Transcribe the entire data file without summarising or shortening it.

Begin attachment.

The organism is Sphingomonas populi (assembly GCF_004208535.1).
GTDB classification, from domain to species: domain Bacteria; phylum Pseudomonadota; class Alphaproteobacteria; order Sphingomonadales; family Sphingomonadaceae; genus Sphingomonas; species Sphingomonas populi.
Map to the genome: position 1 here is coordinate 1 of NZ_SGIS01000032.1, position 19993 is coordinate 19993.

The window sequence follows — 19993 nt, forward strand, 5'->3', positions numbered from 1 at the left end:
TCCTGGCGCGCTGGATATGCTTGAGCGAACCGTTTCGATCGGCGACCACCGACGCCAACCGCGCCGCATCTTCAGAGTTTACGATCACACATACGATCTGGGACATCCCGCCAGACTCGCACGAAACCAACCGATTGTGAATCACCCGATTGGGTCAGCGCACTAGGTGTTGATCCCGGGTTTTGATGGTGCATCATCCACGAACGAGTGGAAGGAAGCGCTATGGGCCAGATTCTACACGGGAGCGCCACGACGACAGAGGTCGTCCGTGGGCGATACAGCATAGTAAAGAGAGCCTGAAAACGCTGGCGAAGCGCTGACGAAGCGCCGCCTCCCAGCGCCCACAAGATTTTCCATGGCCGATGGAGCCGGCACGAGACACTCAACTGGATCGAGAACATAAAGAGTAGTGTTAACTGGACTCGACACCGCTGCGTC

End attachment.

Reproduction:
The organism is Sphingomonas populi (assembly GCF_004208535.1).
GTDB classification, from domain to species: domain Bacteria; phylum Pseudomonadota; class Alphaproteobacteria; order Sphingomonadales; family Sphingomonadaceae; genus Sphingomonas; species Sphingomonas populi.
Map to the genome: position 1 here is coordinate 1 of NZ_SGIS01000032.1, position 19993 is coordinate 19993.

The window sequence follows — 19993 nt, forward strand, 5'->3', positions numbered from 1 at the left end:
TCCTGGCGCGCTGGATATGCTTGAGCGAACCGTTTCGATCGGCGACCACCGACGCCAACCGCGCCGCATCTTCAGAGTTTACGATCACACATACGATCTGGGACATCCCGCCAGACTCGCACGAAACCAACCGATTGTGAATCACCCGATTGGGTCAGCGCACTAGGTGTTGATCCCGGGTTTTGATGGTGCATCATCCACGAACGAGTGGAAGGAAGCGCTATGGGCCAGATTCTACACGGGAGCGCCACGACGACAGAGGTCGTCCGTGGGCGATACAGCATAGTAAAGAGAGCCTGAAAACGCTGGCGAAGCGCTGACGAAGCGCCGCCTCCCAGCGCCCACAAGATTTTCCATGGCCGATGGAGCCGGCACGAGACACTCAACTGGATCGAGAACATAAAGAGTAGTGTTAACTGGACTCGACACCGCTGCGTC